Its 1885, we are in Scotland, where today Lord Adam Giffords’ will was finalised. A large part of his substantial fortune made from a lucrative private practice in law. A substantial part of his last testament and will bequeathed an endowment of the four Gifford Lectureships on natural theology in connection with each of the four universities in Scotland then in existence (Aberdeen, Glasgow, Edinburgh and St Andrews). The Lectures were to given as a series, with the intent of publishing a book. A number of these works have become classics in the fields of theology or philosophy and the relationship between religion and science.
Notable Lectures in Aberdeen have been given by Karl Barth, Paul Tillich, Alistair McGrath, N.T Wright, and Hannah Arendt who was the first woman between 1972 and 1974 on the History of the Mind. In Edinburgh, the third lecture series given in 1900–02 by the Harvard psychologist William James on The Varieties of Religious Experience, which has become a classic in the field. Other Gifford lectures in Edinburgh include Henri Bergson, Albert Schweitzer, Niels Bohr, Rudolph Bultmann, Iris Murdoch, Jurgen Moltmann. Recently the former prime Minister, and son of a presbyterian minister, Gordon Brown gave one on the Future of Jobs and Justice. In Glasgow the lecture series has been more sporadic, including more eclectic lectures by Carl Sagan and Richard Dawkins who in 1988 gave a series called Worlds in Microcosm. Finally in St Andrews they have included Stanley Hauerwas and Alvin Plantinga with the American philosopher and Episcopal priest Marilyn McCord Adams speaking on The Coherence of Christology in 1999.
Gifford has been described as a man of a philosophical turn of mind, and a student of the works of the Dutch Philosopher Spinoza. one of the early thinkers of the Enlightenment and modern biblical criticism. However, a turning point in his life was when he heard a series of lectures, Ralph Waldo Emerson gave in 1843 in Edinburgh. Emerson's transcendentalism appealed to Lord Gifford as did his later reading of Spinoza. He did not explore his own religious and metaphysical ideology to the point of answering the question of whether or not he believe God was a person, but to use the words from today’s bequest he was "firmly convinced that the true knowledge of God ... when felt and acted on, is the means of man's highest well-being, and the security of his upward progress..."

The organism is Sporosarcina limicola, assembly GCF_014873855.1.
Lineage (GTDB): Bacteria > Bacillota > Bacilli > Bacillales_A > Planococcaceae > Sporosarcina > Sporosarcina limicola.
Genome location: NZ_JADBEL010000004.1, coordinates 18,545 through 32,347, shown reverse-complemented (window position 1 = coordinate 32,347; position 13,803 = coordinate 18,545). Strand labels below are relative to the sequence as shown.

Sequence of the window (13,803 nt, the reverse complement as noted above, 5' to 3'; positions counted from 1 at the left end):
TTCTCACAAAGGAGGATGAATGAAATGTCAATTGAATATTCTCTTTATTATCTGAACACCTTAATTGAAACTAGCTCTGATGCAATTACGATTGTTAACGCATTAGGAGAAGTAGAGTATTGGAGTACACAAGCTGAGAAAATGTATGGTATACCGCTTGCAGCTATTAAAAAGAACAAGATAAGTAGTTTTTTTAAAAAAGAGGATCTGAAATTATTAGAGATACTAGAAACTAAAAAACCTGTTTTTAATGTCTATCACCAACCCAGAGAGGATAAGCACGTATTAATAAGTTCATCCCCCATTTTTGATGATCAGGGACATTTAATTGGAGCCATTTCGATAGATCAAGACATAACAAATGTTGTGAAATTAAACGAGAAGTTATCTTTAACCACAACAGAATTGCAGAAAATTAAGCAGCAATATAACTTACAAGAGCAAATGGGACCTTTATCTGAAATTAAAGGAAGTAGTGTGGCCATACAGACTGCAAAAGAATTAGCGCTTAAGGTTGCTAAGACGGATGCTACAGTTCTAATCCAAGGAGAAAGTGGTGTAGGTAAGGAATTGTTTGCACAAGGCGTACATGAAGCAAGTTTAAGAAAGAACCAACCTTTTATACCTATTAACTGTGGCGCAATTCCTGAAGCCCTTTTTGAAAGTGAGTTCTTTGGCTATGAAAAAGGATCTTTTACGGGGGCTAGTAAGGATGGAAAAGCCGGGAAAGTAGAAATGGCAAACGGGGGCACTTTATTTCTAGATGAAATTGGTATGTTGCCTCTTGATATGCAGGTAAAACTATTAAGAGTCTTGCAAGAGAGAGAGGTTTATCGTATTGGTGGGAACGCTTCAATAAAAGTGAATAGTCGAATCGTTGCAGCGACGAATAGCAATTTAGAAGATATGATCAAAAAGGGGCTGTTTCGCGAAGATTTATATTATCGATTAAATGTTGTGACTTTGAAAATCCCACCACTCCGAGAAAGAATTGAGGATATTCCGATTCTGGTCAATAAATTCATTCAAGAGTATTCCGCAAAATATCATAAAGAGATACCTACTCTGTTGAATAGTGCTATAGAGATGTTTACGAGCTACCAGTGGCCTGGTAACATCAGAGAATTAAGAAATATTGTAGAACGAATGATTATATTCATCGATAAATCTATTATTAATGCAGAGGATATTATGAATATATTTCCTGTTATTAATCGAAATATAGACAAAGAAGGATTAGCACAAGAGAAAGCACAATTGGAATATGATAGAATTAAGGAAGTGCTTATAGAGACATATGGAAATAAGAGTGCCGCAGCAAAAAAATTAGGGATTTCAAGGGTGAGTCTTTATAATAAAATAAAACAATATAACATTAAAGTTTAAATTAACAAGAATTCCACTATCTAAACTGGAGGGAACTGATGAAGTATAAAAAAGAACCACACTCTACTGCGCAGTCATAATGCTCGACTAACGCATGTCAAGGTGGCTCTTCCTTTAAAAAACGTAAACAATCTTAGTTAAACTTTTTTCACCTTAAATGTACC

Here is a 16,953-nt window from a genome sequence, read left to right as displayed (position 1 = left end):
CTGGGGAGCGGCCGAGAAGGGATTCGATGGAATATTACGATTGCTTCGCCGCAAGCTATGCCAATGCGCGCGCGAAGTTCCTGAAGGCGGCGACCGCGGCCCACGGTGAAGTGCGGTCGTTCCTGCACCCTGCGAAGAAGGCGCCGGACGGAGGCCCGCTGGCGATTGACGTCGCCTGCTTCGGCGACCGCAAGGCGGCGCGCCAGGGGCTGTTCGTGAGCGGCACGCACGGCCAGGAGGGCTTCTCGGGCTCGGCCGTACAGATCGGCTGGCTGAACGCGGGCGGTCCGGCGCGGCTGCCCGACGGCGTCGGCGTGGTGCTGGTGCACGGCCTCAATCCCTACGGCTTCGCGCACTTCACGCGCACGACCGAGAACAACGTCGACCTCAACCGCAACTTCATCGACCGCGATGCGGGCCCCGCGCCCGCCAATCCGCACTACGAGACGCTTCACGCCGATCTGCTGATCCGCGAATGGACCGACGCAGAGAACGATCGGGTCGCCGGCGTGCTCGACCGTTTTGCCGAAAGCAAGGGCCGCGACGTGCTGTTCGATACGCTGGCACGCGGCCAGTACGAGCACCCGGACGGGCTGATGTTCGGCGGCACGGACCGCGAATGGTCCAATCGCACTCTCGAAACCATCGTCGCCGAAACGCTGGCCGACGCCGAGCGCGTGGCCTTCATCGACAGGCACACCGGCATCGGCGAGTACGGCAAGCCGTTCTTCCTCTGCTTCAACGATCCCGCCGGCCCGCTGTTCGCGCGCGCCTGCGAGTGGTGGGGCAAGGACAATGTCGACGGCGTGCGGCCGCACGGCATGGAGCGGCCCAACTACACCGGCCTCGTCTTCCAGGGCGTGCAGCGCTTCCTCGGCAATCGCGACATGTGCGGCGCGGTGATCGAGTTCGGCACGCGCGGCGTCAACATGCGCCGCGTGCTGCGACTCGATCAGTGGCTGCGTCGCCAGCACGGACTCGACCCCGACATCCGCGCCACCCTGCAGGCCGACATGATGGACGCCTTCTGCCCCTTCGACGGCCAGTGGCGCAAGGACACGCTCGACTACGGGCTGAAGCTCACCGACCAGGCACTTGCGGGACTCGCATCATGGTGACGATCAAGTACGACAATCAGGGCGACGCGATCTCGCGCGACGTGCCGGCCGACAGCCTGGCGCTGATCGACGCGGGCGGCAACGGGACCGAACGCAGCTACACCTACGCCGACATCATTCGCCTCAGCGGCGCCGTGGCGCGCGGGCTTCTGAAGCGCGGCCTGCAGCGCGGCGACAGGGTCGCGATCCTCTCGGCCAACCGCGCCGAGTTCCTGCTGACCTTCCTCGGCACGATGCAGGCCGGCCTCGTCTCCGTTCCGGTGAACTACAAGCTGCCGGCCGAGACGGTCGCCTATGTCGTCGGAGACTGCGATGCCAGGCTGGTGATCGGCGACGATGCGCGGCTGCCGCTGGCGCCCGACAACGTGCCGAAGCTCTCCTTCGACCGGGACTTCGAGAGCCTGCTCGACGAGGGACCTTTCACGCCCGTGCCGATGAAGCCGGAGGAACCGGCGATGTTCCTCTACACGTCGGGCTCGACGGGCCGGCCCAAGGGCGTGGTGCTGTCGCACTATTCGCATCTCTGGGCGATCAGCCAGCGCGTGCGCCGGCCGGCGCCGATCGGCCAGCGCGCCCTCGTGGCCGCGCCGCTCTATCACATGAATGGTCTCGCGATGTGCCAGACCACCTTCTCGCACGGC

Gifford held office as a judge from 1870 to 1881, despite symptoms of paralysis from 1872 onwards. As a judge Lord Gifford was known to make up his mind quickly and to act independently and fairly. He had little respect for technicalities and had a penchant for reaching conclusions based on common sense. As a judge he was in great demand as a public lecturer but one whose lecture topics related less frequently to jurisprudence than to metaphysics and philosophical religion. Lord Gifford's interest in philosophical religion was well-known in Edinburgh. After retiring in 1881 he gave lectures to popular audiences on such subjects as Emerson, substance, Hindu incarnationism, and St. Bernard.
Todays settlement partly reads ‘ there will be a large ‘residue’ of my means and estate and being of opinion that I am bound , to employ it, or part of it, for the good of my fellow-men, and having considered how I may best do so, I direct the ‘residue’ to be disposed of as follows:—I having been for many years deeply and firmly convinced that the true knowledge of God, that is, of the Being, Nature, and Attributes of the Infinite, of the All, of the First and the Only Cause, that is, the One and Only Substance and Being, and the true and felt knowledge (not mere nominal knowledge) of the relations of man and of the universe to Him, and of the true foundations of all ethics and morals, being, I say, convinced that this knowledge, when really felt and acted on, is the means of man's highest well-being, and the security of his upward progress, I have resolved, from the ‘residue’ of my estate as aforesaid, to institute and found, in connection, if possible, with the Scottish Universities, lectureships or classes for the promotion of the study of said subjects, and for the teaching and diffusion of sound views regarding them, among the whole population of Scotland, It is witnessed and sighed by , James Foulis, a Master of Divinity and John Campbell, a cab driver.